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Rams Join with The Mission Continues and Audubon Society on Day of Service

Posted Oct 16, 2012


On Friday, members of the St. Louis Rams organization worked with military veterans from The Mission Continues and members of the St. Louis Audubon Society to help plant trees and other shrubbery in Creve Coeur Memorial Park. The effort was part of the Rams’ monthly “Staff Days of Service” in which employees in the organization volunteer with various nonprofit organizations.

Between the three organizations, there were nearly 70 volunteers on hand to assist with the project. Some members planted trees, while others contributed by clearing harmful plants or hanging deer repellant in order to ensure the newly planted trees would have the ability to grow undisturbed. But the planting was just one part of an ongoing project.

“This restoration that we’ve been doing in the park has been going on for several years,” Mitch Leachman, executive director of the St. Louis Audubon Society, said. “So we needed to plant trees this fall, and we were going to do that. But we were able to benefit from working with the Rams and The Mission Continues. Things went so smooth and so efficient, it was just amazing.”

The work in Creve Coeur Memorial Park fits seamlessly with the overall goal of the St. Louis Audubon Society. Not only do they work to conserve native plants, animals and their habitats, but they also seek to understand the environmental relationship between humans and these natural resources. Within Creve Coeur Memorial Park, Leachman and the organization’s volunteers have engaged in restoration and preservation by clearing out exotic bush honeysuckles that rapidly invade and overtake other plants in the area. In addition, the organization participates in other cleanups, specifically watershed cleanups.

It is a daunting task, especially for an organization in which Leachman is the only full-time staff member. Typically, he says, the St. Louis Audubon Society has upwards of 500 volunteers in any given year. And while they usually work with a full group, the participation can be inconsistent to say the least. But that problem was easily avoided with the help of The Mission Continues and the Rams.

“It’s been a real pleasure seeing the project come together with all three groups,  and everything that The Mission Continues did for today’s event was a big help for me,” Leachman said.

Others were equally as impressed with the collaboration.

“I think the project was a huge success,” James Casey, The Mission Continues service project coordinator and U.S. Army veteran, said. “Anytime you can bring together a corporate entity and several nonprofits and collaborate, you’re going to achieve more than you ever thought possible.”

In total, the Rams, The Mission Continues and the St. Louis Audubon Society planted nearly 400 trees and shrubs in the park. But it was The Mission Continues who facilitated the partnership. Casey said the Rams approached his organization about working on an upcoming project.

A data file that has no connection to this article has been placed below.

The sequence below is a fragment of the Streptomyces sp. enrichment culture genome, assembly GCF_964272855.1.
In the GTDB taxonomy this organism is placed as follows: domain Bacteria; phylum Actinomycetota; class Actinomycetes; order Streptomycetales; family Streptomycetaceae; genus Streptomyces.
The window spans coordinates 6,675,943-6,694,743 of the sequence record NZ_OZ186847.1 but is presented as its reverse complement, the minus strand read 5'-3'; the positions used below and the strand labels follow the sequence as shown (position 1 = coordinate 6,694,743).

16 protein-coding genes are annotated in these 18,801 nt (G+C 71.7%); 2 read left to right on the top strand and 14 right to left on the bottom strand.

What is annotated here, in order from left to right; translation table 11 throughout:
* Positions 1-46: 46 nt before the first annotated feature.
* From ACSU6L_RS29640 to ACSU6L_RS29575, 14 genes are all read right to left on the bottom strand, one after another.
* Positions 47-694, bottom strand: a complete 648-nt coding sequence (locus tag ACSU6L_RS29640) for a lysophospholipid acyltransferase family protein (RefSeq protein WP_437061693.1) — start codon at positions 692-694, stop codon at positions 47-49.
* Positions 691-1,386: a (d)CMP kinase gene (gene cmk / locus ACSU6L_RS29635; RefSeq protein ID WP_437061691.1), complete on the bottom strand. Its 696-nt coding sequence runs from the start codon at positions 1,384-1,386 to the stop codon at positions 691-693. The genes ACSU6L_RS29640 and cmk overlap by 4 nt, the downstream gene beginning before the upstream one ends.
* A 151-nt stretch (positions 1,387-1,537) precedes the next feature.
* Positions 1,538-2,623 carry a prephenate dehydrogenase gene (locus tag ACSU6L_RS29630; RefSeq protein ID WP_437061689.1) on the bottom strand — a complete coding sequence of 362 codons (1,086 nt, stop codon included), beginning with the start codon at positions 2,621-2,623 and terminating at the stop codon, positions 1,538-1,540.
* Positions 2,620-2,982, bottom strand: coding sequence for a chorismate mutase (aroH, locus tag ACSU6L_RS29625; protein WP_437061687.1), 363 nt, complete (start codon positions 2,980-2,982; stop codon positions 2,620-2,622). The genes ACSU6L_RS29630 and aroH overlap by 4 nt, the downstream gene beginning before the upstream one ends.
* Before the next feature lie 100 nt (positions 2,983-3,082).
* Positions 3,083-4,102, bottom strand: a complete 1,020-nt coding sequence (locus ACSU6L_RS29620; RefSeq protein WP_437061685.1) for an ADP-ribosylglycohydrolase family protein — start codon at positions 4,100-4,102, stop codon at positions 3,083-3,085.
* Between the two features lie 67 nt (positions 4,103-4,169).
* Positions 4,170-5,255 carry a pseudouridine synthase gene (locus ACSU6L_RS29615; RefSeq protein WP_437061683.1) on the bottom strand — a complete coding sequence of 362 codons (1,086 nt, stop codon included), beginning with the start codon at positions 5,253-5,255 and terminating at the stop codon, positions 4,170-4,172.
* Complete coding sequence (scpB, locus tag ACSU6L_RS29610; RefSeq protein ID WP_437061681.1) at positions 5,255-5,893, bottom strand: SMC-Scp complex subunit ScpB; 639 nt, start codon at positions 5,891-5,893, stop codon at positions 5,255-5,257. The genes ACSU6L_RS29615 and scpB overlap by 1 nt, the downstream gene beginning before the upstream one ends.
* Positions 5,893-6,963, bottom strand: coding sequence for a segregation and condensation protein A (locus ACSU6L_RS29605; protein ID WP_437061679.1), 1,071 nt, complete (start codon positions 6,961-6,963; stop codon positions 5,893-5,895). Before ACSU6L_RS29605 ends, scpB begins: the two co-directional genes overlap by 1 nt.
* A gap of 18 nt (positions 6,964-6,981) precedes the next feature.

“We had the opportunity to meet The Mission Continue folks last year and we were very impressed with how they are engaging our veterans to continue to serve the community,” Molly Higgins, St. Louis Rams vice president of corporate communications/civic affairs, said.  “Right away, we knew we wanted to find a way to partner on a community service project.”

“The St. Louis Audubon Society seemed to be a great fit because of what they’re doing in the community and the kind of projects the Rams like to do,” Casey said.

Casey and The Mission Continues had a wide variety of projects from which to choose for the Rams. The organization is a program that challenges post-9/11 veterans to serve and lead in their communities by taking part in a six-month community service fellowship. According to Casey, participants can work with any nonprofit church, school or organization in order to earn their fellowship. They must bring at least 25 volunteers to unite in a service project for the nonprofit of their choice. But the overarching goal of The Mission Continues is to help veterans become re-acclimated to civilian life.

“(Many veterans) have that loss of purpose after (they) get out of the military,” said Casey, who completed his fellowship in March of this year. “It’s like, ‘Well what do we do now?’ We knew what the regimentation was during military service, and The Mission Continues gives us that renewed sense of purpose.”

On Friday, that purpose was enhancing Creve Coeur Memorial Park. And the Rams were happy to play a role in the ongoing project.

“Our staff enjoyed the opportunity to learn more about The Mission Continues and the Audubon Society before joining with them on a day of service for St. Louis,” said Higgins.  “It was an honor to serve our community alongside our veterans and we look forward to partnering with them on different initiatives moving forward.”

The St. Louis Audubon Society has cleanup and restoration projects throughout the year. To learn more about volunteering opportunities, visit www.StLouisAudubon.org or check out their Facebook page, www.facebook.com/pages/St-Louis-Audubon-Society.

If you are interested in applying for a fellowship with Mission Continues, want to volunteer for a service project or donate to the organization, visit http://MissionContinues.org.

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